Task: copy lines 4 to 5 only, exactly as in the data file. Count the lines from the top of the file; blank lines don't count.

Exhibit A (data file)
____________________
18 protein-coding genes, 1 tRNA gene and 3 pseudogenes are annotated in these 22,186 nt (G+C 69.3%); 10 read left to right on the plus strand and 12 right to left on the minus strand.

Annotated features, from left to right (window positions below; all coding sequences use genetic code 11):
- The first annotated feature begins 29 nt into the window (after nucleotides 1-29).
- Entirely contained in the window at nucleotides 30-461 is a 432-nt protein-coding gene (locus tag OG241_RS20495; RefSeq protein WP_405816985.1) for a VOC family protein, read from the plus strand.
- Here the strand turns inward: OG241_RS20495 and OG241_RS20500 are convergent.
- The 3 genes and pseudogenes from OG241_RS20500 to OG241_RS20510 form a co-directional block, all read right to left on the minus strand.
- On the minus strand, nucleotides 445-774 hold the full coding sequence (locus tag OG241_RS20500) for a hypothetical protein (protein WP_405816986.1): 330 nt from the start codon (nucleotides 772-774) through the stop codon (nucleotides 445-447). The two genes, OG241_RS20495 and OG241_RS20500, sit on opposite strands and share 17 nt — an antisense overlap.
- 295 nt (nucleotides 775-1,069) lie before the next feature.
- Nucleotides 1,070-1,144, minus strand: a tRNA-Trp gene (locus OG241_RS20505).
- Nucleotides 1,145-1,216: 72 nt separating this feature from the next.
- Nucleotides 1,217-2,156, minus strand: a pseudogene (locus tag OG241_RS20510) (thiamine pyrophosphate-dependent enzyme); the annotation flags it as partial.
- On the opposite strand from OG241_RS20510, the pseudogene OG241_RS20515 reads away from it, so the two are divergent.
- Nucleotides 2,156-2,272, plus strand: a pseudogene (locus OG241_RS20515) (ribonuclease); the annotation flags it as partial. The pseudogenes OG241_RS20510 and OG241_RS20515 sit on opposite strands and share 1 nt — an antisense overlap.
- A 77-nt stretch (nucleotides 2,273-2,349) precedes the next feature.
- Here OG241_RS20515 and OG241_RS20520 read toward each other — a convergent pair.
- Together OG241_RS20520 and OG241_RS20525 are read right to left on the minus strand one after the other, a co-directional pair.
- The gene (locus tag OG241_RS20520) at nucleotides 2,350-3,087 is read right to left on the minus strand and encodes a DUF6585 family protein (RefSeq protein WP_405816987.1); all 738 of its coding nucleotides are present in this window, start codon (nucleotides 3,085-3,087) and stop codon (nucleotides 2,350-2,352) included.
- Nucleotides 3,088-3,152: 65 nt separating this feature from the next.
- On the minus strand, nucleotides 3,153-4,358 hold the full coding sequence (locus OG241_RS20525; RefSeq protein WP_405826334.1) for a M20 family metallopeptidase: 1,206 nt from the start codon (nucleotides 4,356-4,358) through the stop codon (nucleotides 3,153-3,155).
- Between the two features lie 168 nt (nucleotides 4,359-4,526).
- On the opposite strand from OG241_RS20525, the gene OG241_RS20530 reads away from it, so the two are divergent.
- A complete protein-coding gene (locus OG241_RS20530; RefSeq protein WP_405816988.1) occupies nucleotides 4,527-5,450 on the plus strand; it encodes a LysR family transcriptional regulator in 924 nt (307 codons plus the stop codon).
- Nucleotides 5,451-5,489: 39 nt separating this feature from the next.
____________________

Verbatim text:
- Entirely contained in the window at nucleotides 30-461 is a 432-nt protein-coding gene (locus tag OG241_RS20495; RefSeq protein WP_405816985.1) for a VOC family protein, read from the plus strand.
- Here the strand turns inward: OG241_RS20495 and OG241_RS20500 are convergent.